SIMULACRA (PC) review
"'Screw, Marry, Kill' just got real"
You wake up one morning and find a random smartphone on your doorstep. You bring it inside to find out who might be the owner, snooping through a few apps or bits of media to accomplish this end. Before long you come across a video of the device's apparent user, Anna, clearly distressed and most likely in danger. "Don't come find me," she says, outlining a horrifying implication: that the nightmarish predicament she's currently in is nowhere near as awful as what could happen if she's recovered. Someone or something has her, and confronting them could unleash an even greater evil...
That's SIMULACRA's hook, hitting you with a creepy situation that sparks a handful of questions that you feel compelled to answer. It turns you into an amateur sleuth who must rifle through a lost girl's phone for answers regarding her whereabouts, while maintaining lines of communication with a handful of people. This isn't your standard horror game where you search an old house in a first-person perspective or use tank controls to maneuver around zombies or hellspawn. Rather, the interface imitates a smartphone, and you pore over numerous text messages, pictures, emails, and social media posts looking for answers or leads.
You aren't alone in this endeavor. Anna's ex-boyfriend Greg contacts you almost immediately, giving you both guidance and attitude. His suggestions lead you to a dating app where you meet Taylor, a young dude Anna has apparently been chatting up. Taylor represents a solid foil to Greg's hot-headed demeanor, as he's more lighthearted and goofy. The guy never passes up an opportunity to tell a groan-worthy joke, even when at terribly inappropriate times.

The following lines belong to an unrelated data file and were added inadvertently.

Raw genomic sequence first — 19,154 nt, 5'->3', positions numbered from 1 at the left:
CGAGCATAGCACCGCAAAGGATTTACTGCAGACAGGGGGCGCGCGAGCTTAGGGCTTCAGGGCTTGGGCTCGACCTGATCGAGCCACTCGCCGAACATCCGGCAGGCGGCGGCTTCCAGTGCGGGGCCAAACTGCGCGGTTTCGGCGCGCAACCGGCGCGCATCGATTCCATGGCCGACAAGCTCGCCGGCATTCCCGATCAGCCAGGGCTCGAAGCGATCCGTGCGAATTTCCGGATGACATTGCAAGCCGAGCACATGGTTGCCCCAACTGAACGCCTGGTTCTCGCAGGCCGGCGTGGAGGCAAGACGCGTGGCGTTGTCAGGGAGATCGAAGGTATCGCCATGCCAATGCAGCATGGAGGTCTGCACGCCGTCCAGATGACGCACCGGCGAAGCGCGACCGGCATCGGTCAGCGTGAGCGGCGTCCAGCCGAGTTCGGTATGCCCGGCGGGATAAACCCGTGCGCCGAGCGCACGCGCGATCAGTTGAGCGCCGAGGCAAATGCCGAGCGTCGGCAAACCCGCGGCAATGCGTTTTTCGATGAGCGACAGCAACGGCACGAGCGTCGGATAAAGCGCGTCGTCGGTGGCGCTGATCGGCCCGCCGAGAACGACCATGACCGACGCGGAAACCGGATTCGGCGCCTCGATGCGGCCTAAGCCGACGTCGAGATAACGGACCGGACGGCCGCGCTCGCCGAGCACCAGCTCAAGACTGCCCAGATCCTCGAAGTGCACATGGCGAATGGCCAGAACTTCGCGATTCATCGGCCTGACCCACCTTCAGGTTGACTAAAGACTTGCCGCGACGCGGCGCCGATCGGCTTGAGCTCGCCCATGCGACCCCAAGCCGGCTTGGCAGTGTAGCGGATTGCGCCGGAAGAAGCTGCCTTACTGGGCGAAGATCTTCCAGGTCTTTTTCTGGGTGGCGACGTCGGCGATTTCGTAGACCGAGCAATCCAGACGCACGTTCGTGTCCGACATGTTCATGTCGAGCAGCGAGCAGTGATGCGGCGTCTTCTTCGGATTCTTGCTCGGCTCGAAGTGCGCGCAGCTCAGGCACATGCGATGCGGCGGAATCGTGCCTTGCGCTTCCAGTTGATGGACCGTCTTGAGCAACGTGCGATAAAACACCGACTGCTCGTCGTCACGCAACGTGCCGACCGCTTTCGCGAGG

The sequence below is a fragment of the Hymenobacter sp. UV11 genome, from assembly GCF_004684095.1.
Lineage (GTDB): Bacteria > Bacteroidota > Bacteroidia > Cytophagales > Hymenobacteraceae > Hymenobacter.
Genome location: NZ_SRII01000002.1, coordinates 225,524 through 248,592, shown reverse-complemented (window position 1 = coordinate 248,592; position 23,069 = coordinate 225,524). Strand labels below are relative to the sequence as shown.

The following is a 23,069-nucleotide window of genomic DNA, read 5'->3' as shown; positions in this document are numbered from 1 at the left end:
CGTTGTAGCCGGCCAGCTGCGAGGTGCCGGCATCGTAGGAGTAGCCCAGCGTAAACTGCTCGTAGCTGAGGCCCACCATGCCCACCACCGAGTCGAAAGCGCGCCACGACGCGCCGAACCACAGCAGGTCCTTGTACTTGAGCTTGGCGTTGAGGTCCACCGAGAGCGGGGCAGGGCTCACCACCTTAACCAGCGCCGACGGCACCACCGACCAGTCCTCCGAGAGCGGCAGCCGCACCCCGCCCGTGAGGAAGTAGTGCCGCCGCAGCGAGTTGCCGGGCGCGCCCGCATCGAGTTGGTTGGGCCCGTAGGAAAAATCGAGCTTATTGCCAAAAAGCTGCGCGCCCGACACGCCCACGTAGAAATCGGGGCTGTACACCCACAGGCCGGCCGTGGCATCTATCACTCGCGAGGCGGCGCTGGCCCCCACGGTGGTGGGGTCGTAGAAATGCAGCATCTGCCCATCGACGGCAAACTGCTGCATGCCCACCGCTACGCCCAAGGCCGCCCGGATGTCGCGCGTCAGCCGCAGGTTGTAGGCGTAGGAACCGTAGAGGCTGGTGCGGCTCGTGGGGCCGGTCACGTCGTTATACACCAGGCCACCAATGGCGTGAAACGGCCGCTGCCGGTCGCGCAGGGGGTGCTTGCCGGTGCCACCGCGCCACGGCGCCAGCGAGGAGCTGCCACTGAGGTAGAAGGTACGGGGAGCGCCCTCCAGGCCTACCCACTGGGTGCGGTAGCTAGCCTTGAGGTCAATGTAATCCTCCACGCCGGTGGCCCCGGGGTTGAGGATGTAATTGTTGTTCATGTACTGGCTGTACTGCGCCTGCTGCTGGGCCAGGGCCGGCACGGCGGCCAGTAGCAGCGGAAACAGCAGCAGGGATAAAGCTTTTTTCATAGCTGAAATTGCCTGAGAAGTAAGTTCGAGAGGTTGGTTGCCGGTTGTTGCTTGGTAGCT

Over time, you dig up a lot of info on these guys, plus surmise a thing or two about their personalities through their interactions. You come to find out why Greg is an ex and not a current beau, and that he's a bit of a douchebag with a temper. Still, you're compelled to remain on his good side because he can help lead you to Anna. On the flip side, Taylor seems mild-mannered, but hasn't exactly told you (or Anna) everything about his past. He often leaves you wondering if he's keeping other secrets...
While these two characters add generously to the experience, they also represent one of this title's downfalls: jarring tone. You see, this simulation piece uses a lot live action FMVs and audio recordings, and you often hear the voices of various contacts throughout the campaign. Greg's voice crops up often, and usually comes off a bit cartoony. Remember, this is a dark work of tech horror where one of the central characters is in a jam so terribly that she'd rather disappear than survive. Taylor's acting, on the other hand, isn't half bad. His character's lines often offer a bit of comedic respite from the "Black Mirror"-esque narrative, but they sometimes cross the line and render some segments difficult to take seriously.
Nonetheless, both supporting roles serve vital parts in this tale by filling you in with a lot of Anna's backstory while also guiding you to your next set of tasks. Quite often, they suggest checking a certain part of the mobile or trying to get in touch with a particular person to pick up some clues. At one point, Greg thinks you might something on one of Anna's social media accounts, and has you log in to read the feed. The only trouble is she's logged out, and you don't know the password. The obvious next step is selecting "forgot password," which sends a reactivation key to her email.